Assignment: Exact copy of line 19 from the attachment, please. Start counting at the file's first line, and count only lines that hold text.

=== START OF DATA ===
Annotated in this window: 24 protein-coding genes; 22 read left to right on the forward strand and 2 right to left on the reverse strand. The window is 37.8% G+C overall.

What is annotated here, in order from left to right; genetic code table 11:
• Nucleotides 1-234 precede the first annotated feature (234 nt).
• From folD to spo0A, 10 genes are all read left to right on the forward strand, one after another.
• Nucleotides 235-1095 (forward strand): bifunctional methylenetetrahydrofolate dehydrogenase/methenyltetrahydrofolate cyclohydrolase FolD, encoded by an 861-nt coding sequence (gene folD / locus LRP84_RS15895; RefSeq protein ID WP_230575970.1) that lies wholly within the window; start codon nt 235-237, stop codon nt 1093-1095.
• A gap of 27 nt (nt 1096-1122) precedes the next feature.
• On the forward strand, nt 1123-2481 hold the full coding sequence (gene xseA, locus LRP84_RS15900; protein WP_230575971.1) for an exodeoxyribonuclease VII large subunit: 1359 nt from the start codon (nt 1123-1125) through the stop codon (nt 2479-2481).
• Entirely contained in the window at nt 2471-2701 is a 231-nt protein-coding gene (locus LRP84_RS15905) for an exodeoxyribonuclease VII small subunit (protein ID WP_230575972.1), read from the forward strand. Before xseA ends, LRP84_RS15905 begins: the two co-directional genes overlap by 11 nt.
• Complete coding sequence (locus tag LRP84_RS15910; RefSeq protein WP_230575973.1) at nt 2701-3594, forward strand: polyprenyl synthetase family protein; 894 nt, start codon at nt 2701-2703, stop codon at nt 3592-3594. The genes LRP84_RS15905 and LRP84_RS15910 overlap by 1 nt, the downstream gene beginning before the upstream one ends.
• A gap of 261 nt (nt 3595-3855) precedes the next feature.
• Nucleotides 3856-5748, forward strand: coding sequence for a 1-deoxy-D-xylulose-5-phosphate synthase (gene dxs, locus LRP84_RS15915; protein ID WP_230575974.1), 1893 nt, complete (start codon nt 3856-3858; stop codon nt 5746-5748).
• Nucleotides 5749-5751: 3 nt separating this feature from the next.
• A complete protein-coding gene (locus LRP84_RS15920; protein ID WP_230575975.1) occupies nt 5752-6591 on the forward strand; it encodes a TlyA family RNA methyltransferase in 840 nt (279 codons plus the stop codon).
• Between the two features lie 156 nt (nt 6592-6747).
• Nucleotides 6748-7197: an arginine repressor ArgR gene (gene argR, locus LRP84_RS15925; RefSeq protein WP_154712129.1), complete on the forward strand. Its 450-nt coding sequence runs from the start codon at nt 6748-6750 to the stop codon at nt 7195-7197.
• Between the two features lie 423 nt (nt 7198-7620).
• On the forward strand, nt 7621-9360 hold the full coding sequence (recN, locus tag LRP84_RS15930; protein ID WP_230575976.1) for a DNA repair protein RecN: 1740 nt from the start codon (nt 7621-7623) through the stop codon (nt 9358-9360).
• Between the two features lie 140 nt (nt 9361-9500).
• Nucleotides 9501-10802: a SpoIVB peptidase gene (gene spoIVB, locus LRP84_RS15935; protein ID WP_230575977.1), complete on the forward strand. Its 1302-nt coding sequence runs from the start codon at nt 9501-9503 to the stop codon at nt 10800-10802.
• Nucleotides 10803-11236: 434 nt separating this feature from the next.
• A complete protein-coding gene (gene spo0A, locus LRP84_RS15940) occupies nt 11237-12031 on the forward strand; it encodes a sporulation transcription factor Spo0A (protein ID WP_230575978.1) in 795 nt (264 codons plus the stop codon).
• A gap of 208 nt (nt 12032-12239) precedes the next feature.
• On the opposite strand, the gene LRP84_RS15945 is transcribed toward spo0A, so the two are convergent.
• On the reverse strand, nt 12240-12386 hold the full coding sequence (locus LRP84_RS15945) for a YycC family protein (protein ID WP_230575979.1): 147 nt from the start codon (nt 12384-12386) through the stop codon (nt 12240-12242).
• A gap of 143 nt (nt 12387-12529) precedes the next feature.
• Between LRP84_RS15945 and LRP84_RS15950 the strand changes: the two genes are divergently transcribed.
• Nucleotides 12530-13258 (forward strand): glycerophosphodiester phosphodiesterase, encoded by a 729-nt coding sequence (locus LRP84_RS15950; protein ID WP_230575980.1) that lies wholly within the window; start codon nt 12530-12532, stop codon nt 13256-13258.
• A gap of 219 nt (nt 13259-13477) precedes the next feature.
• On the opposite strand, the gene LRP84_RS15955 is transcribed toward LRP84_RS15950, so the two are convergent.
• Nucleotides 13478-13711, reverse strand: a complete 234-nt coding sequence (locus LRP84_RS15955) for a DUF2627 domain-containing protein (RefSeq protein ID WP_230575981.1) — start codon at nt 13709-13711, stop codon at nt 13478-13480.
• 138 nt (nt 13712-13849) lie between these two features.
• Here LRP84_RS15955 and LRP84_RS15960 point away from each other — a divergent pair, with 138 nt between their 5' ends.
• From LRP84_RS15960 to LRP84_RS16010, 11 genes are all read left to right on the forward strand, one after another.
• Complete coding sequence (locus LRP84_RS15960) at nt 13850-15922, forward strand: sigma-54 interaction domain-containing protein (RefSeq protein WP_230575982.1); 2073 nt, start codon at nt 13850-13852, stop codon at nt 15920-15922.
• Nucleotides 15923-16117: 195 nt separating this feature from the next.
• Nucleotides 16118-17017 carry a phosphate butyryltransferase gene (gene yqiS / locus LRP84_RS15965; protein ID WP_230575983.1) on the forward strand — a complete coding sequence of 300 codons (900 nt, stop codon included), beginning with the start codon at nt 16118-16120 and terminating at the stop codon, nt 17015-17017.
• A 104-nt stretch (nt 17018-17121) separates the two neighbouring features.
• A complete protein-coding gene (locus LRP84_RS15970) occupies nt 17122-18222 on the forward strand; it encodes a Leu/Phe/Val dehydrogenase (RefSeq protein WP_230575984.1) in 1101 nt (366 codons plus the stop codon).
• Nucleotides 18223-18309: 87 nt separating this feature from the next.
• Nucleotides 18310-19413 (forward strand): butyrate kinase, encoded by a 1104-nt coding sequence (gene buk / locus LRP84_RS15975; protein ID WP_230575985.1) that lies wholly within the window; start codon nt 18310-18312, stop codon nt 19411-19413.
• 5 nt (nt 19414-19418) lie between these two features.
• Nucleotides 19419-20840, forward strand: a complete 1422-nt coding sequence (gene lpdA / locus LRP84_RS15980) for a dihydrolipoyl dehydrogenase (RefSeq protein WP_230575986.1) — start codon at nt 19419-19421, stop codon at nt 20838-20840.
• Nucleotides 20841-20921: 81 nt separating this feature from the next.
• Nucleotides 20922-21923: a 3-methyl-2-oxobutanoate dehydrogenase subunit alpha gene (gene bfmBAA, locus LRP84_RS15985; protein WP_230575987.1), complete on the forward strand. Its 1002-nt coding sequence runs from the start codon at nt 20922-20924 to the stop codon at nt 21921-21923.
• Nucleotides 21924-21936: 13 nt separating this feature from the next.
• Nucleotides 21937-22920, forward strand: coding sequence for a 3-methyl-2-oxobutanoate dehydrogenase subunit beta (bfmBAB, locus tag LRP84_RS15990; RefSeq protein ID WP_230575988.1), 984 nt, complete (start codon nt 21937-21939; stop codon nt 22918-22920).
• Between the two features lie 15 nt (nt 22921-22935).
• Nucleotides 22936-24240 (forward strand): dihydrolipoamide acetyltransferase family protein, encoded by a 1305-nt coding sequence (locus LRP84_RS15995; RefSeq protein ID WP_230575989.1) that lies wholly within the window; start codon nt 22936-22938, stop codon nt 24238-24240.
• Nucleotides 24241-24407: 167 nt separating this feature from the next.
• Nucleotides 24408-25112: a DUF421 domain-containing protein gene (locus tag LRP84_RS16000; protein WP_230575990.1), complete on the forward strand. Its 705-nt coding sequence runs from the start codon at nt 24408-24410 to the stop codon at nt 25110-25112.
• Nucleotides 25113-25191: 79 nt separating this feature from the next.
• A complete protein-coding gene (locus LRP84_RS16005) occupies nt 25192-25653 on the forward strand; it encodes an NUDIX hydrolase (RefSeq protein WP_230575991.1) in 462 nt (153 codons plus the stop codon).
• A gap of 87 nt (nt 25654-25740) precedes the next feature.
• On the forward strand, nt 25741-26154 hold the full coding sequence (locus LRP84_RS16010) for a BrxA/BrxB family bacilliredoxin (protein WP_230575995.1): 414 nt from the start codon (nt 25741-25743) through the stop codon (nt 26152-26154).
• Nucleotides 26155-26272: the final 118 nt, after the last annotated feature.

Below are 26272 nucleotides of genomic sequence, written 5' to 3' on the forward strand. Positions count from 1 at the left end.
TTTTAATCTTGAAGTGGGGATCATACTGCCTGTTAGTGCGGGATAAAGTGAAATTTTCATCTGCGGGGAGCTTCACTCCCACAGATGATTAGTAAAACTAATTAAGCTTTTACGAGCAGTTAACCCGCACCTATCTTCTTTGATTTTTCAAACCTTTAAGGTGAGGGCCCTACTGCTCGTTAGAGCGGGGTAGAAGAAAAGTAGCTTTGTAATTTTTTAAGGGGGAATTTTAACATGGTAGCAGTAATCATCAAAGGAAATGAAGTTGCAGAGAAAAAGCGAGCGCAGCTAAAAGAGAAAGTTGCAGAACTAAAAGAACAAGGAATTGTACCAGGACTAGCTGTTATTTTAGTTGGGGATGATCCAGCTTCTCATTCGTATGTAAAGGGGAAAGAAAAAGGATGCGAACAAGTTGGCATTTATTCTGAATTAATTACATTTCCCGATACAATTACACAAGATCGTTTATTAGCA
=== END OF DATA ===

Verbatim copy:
• Nucleotides 9501-10802: a SpoIVB peptidase gene (gene spoIVB, locus LRP84_RS15935; protein ID WP_230575977.1), complete on the forward strand. Its 1302-nt coding sequence runs from the start codon at nt 9501-9503 to the stop codon at nt 10800-10802.